The idea of handling mealworms can be a bit off-putting. I guess that’s why I love Bokashi composting so much – [good] bacteria aside, nothing survives nor grows in there! Yay!
When I heard that mealworms have sharp teeth, I couldn’t help but contemplate how they might be able to bite you.
And worse, spread any disease they might be carrying to you. Admittedly, I tend to go on panic mode!
In the past, I have talked about mealworm composting. Now, in this article, I’ll be covering the question of ‘can mealworms sting you’.
And for your peace of mind, I can guarantee you that mealworms can’t sting, and are highly unlikely to bite.
Although mealworms do have mandibles that act like teeth, and which they use to hold and eat food, they’re probably won’t attempt to bite you.
On top of this, anecdotal reports of a mealworm attempting to bite a breeder show us that they’re not able to pierce the skin.
They’re simply too small!
What Are Mealworms Anyways?
Surprisingly, mealworms are not worms, interestingly enough!
They’re the larvae of the darkling beetle.
The darkling beetle goes through four different stages before it completes its metamorphosis.
First, it exists as an egg of up to 500 eggs, which hatch after 19 days.
These eggs turn into mealworms, which, because they have inflexible exoskeletons, must molt as they grow.
After it’s finished growing, it turns into a pupa, where it cannot move at all.
From this stage, it turns into an adult darkling beetle.
Breeders typically keep the mealworms in a three-tiered system to separate the larvae, pupae, and beetles.
Why do they keep them at all?
Two Interesting Uses for Mealworms
Hint: mealworms are high in protein.
Yes, people do eat them!
Mealworms As a Tasty Snack (Arguable, I know)
In Southeast Asia and many other Asian countries, mealworms are often sold in food markets.
To ensure that they are free from parasites and harmful bacteria these worms must be boiled beforehand.
They can be eaten as is or added to a meal for some added nutrition.
Mealworms As Pet Food
Alternatively, if eating mealworms (or bugs in general) isn’t your thing.
Then you could just feed them, live, to your little buddies.
These worms make a great meal for tarantulas, although they may become too small as your tarantula grows. [Full disclosure: I don’t have tarantula pets, but I know people who love to keep ‘unorthodox’ pets.]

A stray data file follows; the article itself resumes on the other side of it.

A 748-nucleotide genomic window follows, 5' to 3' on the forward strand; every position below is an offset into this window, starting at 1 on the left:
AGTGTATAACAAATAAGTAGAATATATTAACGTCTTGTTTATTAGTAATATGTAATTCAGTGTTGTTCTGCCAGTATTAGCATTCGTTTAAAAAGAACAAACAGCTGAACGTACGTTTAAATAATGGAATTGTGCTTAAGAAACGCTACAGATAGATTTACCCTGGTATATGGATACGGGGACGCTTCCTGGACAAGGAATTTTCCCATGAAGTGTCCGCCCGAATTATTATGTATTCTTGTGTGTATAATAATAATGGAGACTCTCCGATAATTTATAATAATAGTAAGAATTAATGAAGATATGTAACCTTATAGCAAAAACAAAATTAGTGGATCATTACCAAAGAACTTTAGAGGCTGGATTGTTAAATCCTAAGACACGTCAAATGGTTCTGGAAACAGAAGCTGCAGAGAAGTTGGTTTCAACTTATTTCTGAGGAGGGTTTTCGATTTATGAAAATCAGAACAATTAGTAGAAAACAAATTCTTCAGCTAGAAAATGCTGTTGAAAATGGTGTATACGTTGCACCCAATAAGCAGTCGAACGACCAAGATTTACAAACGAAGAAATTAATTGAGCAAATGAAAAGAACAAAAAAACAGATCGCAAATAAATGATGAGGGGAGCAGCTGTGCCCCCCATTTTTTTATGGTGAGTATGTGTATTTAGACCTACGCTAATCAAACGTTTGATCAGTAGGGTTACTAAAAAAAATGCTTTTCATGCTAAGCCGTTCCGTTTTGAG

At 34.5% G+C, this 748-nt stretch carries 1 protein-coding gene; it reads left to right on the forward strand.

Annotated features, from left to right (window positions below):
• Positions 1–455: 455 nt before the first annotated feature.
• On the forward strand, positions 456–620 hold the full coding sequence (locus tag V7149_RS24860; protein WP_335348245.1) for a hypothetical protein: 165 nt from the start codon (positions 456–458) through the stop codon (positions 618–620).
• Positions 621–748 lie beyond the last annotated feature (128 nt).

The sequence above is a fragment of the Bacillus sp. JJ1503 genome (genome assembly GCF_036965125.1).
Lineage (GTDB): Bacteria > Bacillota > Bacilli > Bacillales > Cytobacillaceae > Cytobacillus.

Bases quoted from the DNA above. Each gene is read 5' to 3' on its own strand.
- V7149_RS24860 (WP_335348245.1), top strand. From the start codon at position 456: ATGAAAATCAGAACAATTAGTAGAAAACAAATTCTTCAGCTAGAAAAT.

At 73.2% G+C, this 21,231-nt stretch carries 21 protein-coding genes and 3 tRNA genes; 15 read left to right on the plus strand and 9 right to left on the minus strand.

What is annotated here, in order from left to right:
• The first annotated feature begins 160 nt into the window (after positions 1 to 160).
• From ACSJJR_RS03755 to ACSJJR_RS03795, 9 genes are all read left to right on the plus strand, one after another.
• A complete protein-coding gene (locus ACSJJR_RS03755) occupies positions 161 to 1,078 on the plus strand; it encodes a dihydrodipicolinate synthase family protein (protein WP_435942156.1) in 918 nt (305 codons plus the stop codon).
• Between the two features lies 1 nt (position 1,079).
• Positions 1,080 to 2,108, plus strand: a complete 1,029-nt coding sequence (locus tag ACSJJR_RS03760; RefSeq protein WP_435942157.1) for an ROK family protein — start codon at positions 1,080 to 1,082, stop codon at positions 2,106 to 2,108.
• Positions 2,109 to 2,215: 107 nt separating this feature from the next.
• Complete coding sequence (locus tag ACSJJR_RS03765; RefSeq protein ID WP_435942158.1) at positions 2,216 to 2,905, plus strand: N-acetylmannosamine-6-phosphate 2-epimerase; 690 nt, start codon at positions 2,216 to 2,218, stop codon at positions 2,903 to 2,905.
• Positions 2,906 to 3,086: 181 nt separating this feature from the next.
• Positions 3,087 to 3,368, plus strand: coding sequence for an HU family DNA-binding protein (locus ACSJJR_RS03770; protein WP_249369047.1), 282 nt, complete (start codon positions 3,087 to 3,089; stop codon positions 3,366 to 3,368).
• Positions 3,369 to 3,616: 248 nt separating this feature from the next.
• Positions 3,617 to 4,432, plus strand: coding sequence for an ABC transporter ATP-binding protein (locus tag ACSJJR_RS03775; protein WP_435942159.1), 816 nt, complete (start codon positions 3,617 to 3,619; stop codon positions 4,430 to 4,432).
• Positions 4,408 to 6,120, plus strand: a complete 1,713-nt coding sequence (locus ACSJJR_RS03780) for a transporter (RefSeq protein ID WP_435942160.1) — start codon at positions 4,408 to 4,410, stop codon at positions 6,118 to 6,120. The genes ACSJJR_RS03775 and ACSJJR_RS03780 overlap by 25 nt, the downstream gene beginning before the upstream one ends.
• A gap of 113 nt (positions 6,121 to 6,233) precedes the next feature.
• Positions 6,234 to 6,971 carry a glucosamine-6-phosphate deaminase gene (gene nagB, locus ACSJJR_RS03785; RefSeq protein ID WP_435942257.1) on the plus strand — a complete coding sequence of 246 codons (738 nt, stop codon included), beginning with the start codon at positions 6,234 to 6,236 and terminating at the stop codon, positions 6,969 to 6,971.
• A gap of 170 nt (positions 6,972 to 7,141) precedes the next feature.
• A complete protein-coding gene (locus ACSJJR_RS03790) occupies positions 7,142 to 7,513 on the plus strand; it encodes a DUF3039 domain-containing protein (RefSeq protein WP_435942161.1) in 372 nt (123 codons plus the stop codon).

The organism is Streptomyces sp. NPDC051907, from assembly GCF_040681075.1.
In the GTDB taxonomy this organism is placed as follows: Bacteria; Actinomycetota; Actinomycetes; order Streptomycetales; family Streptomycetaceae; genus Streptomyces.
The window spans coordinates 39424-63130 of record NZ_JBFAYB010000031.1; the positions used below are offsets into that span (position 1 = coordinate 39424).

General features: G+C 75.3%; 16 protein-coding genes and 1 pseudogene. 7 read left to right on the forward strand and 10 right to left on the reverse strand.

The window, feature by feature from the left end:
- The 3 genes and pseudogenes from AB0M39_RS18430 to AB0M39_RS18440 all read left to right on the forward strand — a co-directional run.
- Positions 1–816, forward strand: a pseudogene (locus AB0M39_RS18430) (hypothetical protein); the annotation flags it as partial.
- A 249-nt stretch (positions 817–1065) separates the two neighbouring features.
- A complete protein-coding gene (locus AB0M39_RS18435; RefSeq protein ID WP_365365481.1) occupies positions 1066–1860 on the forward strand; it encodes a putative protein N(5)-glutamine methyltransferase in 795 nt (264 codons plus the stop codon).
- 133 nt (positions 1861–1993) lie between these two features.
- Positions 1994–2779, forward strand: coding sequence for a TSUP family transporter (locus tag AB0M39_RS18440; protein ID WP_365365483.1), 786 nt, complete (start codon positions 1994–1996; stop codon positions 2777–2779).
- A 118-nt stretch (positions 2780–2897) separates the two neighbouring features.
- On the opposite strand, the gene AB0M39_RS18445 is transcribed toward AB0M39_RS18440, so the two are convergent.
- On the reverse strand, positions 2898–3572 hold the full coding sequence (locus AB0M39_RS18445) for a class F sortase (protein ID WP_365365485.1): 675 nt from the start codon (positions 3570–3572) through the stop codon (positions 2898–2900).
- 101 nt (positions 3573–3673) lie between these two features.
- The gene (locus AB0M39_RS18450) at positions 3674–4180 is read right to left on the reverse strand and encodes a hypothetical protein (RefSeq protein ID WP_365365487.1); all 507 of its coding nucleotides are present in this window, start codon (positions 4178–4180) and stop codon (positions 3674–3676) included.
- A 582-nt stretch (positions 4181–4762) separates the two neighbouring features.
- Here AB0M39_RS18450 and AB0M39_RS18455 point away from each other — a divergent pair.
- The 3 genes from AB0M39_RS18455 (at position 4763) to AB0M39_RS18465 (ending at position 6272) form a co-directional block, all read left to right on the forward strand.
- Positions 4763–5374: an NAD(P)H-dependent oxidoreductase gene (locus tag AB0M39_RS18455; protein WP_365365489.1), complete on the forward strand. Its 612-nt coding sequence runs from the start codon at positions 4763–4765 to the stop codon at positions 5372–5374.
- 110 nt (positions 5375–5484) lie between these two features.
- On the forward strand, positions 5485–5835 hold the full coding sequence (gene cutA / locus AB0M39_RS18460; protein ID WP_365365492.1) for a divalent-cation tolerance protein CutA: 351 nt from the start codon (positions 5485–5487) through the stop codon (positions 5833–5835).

It depends on the species you opt to keep.
They also make great food for different reptiles such as iguanas.
They can also be a treat as part of a well-balanced diet for your birds.
But, wait, are they safe to feed to your pets?
(Did you know: mealworms can even be used in composting during a process known as vermiculture. However, they are different from a traditional composting worm farm!)
Disease & Mealworms
Mealworms, like any other insect or animal, can be carriers of different forms of bacteria.
This isn’t to say that if you have them in your backyard you’ll get sick. Nor does it mean that if you fed mealworms to your pets, they’ll get sick.
Animals can often tolerate a lot more than we can.
But if you’re concerned, make sure to purchase from a mealworm breeder that can assure that the worms have been tested for parasites and bacteria.
Will Mealworms Bite My Pet?
Now, we know that mealworms are unlikely to bite humans.
And even if they do, they’re just not strong enough to do any harm.
But what about your pet? Do mealworms bite leopard gecko?
What about lizards? Do mealworms bite lizards?
Well, again they’re not likely to be able to do any real damage.
And will likely be killed long before they get the time to make battle strategies.
And, as natural prey, they will attempt to hide long before they attempt to attack.
You might be wondering: “Can you say the same thing about superworms?”
Superworms vs Mealworms
Okay, I don’t think that anyone wants to hear the words “super” and “worm” combined.
But, unfortunately, it’s a reality.
While mealworms can grow to about 0.7 inches in length:
The superworm can grow to up to 2.25 inches!
That’s over triple the length of the largest mealworms.
With this added size, can they bite though?
Well, these larvae (yes they’re also not officially worms) can bite.
They can also pinch human skin, which is quite uncomfortable.
They may even be able to bruise and even draw blood from small reptiles.
They also have a tiny pin on their backs to use as a defense.
So I’d suggest only feeding these to your pets when they’re much bigger than these larvae.
Before that, stick to mealworms and other smaller prey.
Mealworms Are Nothing To Worry About (Mostly)
Mealworms are, overall, quite harmless.
The larger common feeder larvae, superworms, may be able to do some damage.
So use discretion when opting on what to feed to your lizard/gecko/tarantula/birds.
They are also not likely to spread disease, but if you opt to eat them yourself, boil them first.
Though, I don’t imagine this is the first choice for most of the readers here.
Frequently Asked Questions
Does a mealworm bite hurt?
No, a mealworm bite will not hurt. Anecdotal reports from breeders show us that mealworms aren’t even able to pierce the skin.
Can mealworms sting you?
A mealworm might certainly try to bite you, but it’s not likely. They don’t sting, they bite. And it never hurts even if it does happen.
What happens if you touch a mealworm?
Mealworms are safe to touch and handle. Afterward, you’ll want to wash your hands with soap. But other than that, there’s nothing to worry about.